Spring 2021 Remote Reading Series

A photo of Kirun Kapur
Kirun Kapur ’97: A Reading and Conversation

Monday, March 1 

A book cover with a woman's face with the title Women in the Waiting Room
Amherst College Writer-in-Residence, Kirun Kapur’s newest book, Women in the Waiting Room, which Aimee Nezhukumatathil calls “a must-read for these times and beyond,” was a finalist for the National Poetry Series. Her first collection, Visiting Indira Gandhi's Palmist, was awarded the 2013 Antivenom Poetry Award and was described as a “stellar debut by a major new voice” by Andre Dubus III.

“In astonishing lyrics that give us more than intimate negotiations of memory, the poems in Women in the Waiting Room work an entrancing weave of Hindu mythology, ravishing songs, and the language of crisis hotlines as a means of limning the fate of women's bodies and psychological distress. If O'Hara's Personism figures a poem as a telephone call then Kapur's wondrous lines serve to heal, like all poignant and meaningful human to human exchanges: interventionist language that disrupts easy sanctuaries of meaning yet is consoling in its artfulness. I call this life on the page, one you'll be happy to encounter.” – Major Jackson

Video of Poetry Reading by Kirun Kapur

A photo of a man in glasses with a goatee
Eduardo C. Corral: A Reading and Conversation

Thursday, April 22nd

A book titled Guillotine by Eduardo C. Corral with an illustration of a man
Eduardo C. Corral is the son of Mexican immigrants. He is the author of Guillotine, which was longlisted for the 2020 National Book Award for Poetry, and Slow Lightning, which won the 2011 Yale Series of Younger Poets Competition. Natalie Scenters-Zapico describes Corral as “A master artist. [. . .] Only a poet as skilled as Corral could connect rejection from the US nation-state with unrequited love to such effect. Carefully code-switching between Spanish and English, Corral is a poet to be studied for his radical contributions to the American canon.” He's the recipient of a Whiting Writers' Award, a National Endowment for the Arts Fellowship, and a Hodder Fellowship from Princeton University. He teaches in the MFA program at North Carolina State University.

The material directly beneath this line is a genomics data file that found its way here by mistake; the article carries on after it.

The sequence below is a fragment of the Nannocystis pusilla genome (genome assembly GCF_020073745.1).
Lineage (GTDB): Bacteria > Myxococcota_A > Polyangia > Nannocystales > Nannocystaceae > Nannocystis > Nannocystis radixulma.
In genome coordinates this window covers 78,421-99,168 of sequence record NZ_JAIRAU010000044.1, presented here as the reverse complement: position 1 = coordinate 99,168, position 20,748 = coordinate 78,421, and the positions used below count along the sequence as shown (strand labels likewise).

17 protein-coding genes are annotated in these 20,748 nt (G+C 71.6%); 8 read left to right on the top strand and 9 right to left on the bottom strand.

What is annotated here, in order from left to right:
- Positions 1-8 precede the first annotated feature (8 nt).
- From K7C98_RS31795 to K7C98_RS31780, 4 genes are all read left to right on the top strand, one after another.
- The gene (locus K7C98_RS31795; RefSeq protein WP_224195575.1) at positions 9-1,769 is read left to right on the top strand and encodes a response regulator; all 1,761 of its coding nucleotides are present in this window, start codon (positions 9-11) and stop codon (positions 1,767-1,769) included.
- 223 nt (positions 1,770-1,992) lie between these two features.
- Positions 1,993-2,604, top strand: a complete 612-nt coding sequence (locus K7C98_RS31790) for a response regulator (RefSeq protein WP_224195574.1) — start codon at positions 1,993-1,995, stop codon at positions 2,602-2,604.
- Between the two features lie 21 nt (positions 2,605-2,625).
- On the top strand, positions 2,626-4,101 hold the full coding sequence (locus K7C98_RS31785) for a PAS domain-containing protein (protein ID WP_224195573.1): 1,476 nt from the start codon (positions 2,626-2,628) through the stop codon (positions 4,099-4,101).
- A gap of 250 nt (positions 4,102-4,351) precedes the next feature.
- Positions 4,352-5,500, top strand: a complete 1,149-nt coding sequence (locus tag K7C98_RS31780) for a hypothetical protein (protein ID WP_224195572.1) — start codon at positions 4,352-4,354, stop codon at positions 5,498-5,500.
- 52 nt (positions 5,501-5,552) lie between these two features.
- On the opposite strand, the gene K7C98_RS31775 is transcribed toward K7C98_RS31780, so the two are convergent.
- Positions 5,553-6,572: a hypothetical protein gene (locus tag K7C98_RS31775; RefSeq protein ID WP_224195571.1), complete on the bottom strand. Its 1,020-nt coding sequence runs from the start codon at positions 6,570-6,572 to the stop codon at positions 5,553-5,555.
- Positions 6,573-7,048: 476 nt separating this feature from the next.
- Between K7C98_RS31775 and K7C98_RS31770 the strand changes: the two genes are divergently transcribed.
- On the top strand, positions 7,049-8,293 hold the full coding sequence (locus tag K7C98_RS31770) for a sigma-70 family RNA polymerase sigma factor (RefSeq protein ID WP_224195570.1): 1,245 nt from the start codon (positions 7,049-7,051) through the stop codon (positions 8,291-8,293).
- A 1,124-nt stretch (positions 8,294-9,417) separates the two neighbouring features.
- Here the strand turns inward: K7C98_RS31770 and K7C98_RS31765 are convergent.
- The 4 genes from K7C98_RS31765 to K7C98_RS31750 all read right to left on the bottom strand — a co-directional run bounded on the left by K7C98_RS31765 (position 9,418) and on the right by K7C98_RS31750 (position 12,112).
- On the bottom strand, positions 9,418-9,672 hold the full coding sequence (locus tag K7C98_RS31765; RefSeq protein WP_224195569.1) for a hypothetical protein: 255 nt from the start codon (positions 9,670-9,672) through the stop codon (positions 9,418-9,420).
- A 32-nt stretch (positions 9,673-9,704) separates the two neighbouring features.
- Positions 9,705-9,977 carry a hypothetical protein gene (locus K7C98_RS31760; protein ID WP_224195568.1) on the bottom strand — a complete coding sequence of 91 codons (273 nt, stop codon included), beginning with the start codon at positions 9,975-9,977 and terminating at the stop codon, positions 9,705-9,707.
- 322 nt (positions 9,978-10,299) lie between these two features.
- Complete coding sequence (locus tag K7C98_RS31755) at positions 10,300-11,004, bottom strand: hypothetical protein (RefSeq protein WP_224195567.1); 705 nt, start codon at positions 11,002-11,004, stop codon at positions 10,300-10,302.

Apá, dying is boring. To pass las horas,
                                                                          I carve
                                                our last name
                                                                 all over my body.
I try to recall the taste of Pablo’s sweat.
                                                                              Whiskey, no.
                                                           Wet dirt, sí.
                                                                     I stuff English
          into my mouth, spit out chingaderas.
                                                                           Have it your way.
                                                   Home of the Whopper.
for the border. ¡Aguas! The mirror
                                                                    betrayed us.

—from “Testaments Scratched into a Water Station Barrel

Video of Reading and Conversation with Eduardo Corral

A photo of Dan Bernitt
Dan Bernitt: A Performance and Conversation

Wednesday, March 10
7 – 8:30 pm

Register in advance for this event:


After registering, you will receive a confirmation email containing information about joining the event.

A photo of a man's head with Greek letters cut into his hair
Please join us for award-winning playwright Dan Bernitt’s Phi Alpha Gamma and a conversation with poet and Amherst College professor Shayla Lawson. The play, which Bernitt will be streaming from an immersive home theater space complete with lighting and sound, explores masculinity, homophobia, and men’s relationships in a college fraternity.

Using the structure of a Greek tragedy, the performance weaves together the voices of four fraternity brothers as they grapple with the remnants of a hate crime and their own fears. Pioneer Press calls it a “MUST-SEE SHOW ... Bernitt's savvy script offers few easy answers and plenty of twists that toy with the audience's sympathies.”